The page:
The Use of Fish Biowaste to Produce Piezoelectric Energy Harvesters
All over the world, different kinds of fish are being consumed everyday. Due to the large consumption of fish, there is a large amount of fish biowaste produced. Because of this, a team in India at Jadavpur University in Koltata has been studying the recycling the fish by-products into energy harvester for self-powered electronics.
The researchers knew that the scales of fish contain collage fiber that has piezoelectric properties. This means that in application of a mechanical stress, electric charge can be generated. They have reported in Applied Physics Letters that they were able to harness the said property to create a bio-piezoelectric nanogenerator. To do this, they basically collected raw fish scales in the fish processing market. Then, they made them flexible and transparent with the use of demineralization process as explained by Dipankae Mandal, assistant professor of Organic Nano-Piezoelectric Device Laboratory at Jadavpur University.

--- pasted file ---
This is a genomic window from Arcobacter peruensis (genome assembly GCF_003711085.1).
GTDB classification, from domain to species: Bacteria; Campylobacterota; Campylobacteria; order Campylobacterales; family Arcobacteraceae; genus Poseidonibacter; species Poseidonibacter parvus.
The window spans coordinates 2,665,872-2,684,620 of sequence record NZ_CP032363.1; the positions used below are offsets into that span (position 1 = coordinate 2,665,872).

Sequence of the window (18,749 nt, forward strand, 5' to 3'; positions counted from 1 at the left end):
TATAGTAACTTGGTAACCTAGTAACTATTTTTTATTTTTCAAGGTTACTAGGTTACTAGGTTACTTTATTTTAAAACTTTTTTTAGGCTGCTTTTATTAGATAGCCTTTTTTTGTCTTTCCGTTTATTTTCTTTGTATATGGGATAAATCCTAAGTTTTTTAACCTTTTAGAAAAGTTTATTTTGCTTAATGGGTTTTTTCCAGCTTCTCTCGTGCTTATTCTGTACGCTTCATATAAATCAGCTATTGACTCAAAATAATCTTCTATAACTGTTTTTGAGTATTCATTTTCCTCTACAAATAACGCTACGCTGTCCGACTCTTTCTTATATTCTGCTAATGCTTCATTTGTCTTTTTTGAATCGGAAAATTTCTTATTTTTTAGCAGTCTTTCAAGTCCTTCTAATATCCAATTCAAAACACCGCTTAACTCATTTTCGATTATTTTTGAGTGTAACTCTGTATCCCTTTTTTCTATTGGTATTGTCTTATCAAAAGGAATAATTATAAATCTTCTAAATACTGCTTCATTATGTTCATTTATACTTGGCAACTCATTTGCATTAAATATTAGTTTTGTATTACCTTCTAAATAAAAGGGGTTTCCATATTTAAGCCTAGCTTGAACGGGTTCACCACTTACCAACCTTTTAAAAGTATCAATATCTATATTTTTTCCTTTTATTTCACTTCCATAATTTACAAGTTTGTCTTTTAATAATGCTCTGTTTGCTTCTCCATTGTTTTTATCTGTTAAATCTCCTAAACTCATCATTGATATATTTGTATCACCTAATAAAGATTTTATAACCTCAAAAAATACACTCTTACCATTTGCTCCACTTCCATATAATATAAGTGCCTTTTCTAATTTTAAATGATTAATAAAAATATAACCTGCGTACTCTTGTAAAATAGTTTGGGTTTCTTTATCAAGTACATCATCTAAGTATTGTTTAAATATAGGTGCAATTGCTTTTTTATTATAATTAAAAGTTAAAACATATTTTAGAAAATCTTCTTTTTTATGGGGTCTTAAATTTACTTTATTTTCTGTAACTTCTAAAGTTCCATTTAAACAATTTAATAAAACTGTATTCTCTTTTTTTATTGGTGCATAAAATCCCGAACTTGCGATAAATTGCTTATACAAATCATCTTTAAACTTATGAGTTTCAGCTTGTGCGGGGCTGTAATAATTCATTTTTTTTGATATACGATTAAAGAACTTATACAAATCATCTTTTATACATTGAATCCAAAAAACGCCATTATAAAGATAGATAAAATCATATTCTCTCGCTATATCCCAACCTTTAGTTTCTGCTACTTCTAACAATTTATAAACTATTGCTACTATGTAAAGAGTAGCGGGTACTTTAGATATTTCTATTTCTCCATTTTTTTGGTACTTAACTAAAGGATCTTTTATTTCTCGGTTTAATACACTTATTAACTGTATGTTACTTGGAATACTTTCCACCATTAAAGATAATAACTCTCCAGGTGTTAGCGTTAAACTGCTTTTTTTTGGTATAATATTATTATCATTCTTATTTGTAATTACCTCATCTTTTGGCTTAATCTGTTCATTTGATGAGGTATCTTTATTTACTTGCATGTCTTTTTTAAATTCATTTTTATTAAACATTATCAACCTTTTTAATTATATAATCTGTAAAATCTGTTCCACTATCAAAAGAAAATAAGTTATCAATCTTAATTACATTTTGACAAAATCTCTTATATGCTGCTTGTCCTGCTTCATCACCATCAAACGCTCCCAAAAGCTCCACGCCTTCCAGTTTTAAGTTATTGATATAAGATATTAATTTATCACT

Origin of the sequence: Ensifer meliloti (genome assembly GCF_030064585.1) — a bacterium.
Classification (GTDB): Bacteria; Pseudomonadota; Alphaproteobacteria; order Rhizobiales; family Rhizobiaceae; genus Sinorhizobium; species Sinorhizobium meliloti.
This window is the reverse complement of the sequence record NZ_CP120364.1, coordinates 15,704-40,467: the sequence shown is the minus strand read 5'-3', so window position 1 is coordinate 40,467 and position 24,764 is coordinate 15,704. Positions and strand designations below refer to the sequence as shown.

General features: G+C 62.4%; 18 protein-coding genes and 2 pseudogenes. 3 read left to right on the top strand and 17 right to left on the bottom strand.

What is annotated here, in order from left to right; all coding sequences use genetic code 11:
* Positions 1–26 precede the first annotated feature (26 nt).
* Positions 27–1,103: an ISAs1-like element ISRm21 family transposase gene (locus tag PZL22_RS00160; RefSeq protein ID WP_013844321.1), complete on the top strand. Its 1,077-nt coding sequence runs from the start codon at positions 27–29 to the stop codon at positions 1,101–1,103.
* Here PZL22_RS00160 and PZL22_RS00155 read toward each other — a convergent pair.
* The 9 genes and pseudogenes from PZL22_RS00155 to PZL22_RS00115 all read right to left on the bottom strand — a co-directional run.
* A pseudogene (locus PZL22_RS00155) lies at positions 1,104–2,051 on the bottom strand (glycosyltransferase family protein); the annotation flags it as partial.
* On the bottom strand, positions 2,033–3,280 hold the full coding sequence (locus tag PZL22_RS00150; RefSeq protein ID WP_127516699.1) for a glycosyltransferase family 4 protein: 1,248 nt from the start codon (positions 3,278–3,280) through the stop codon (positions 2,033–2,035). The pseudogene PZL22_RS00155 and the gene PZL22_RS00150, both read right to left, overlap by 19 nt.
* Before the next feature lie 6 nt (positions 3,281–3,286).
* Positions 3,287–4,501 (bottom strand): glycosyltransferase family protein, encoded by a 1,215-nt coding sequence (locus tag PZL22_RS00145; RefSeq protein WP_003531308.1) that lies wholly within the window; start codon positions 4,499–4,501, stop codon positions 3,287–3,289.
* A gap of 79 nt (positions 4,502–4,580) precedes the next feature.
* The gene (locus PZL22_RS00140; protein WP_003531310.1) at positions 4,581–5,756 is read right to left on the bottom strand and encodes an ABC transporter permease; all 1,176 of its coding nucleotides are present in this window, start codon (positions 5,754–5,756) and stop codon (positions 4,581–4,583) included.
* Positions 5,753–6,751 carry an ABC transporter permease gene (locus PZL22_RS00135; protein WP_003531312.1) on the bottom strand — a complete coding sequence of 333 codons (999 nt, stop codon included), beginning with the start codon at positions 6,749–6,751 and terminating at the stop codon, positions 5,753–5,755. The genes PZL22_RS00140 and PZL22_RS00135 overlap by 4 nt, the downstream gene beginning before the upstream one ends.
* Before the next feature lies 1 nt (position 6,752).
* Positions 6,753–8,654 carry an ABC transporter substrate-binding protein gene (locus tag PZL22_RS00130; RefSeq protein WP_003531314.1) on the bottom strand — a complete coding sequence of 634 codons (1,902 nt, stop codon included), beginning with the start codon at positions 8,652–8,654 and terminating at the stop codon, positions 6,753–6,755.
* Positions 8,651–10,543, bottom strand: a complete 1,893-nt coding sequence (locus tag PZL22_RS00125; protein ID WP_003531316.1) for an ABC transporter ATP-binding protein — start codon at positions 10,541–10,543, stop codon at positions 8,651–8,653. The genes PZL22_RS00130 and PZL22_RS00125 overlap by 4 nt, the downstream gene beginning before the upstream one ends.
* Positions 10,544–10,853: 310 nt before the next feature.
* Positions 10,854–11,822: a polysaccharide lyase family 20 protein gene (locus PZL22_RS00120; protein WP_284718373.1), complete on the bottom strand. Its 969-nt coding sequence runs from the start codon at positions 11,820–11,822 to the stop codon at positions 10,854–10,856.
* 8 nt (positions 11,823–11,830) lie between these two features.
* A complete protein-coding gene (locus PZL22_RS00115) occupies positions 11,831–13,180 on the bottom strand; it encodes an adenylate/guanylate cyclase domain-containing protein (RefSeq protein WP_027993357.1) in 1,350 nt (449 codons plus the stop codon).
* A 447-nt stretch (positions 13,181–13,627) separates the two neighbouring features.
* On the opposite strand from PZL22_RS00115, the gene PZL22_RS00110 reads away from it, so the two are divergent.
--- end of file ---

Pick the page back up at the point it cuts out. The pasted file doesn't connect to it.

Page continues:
According to Mandal, they were able to make a bio-piezoelectric nanogenerator, a.k.a. an energy harvester with the electrodes on both sides and then laminated it. The collagens contained by the processed fish scales serve as the active piezoelectric element. Despite the fact that it is already known that single collagen nanofiber possesses piezoelectricity, no study tried to focus on hierarchically organizing the collagen nanofibrils in the natural scales of the fish. To explore the self-alignment phenomena of the fish scale collagen, researchers used near-edge X-ray absorption fine-structure spectroscopy.
To clarify, the energy scavenging performance of the bio-piezoelectric was made possible through experimental and theoretical tests. These tests are capable of scavenging different types of the ambient mechanical energies including machine, movements of the body, sound vibrations and wind flow. Even using the finger to touch the bio-piezoelectric nanogenerator repeatedly can generate electricity to light more than 50 blue LEDs.
The researchers expect that their work can impact the field of the self-powered flexible electronics. Their discovery has the potential to be used in biocompatible and biodegradable electronics, edible electronics, e-health monitoring, and self-powered implantable medical devices. Also it can be used in both vitro and vivo diagnostics.
The end goal of the researchers is to design and engineer sophisticated ingestible electronics composed of nontoxic materials which will be useful for a wide range of therapeutic and diagnostic applications.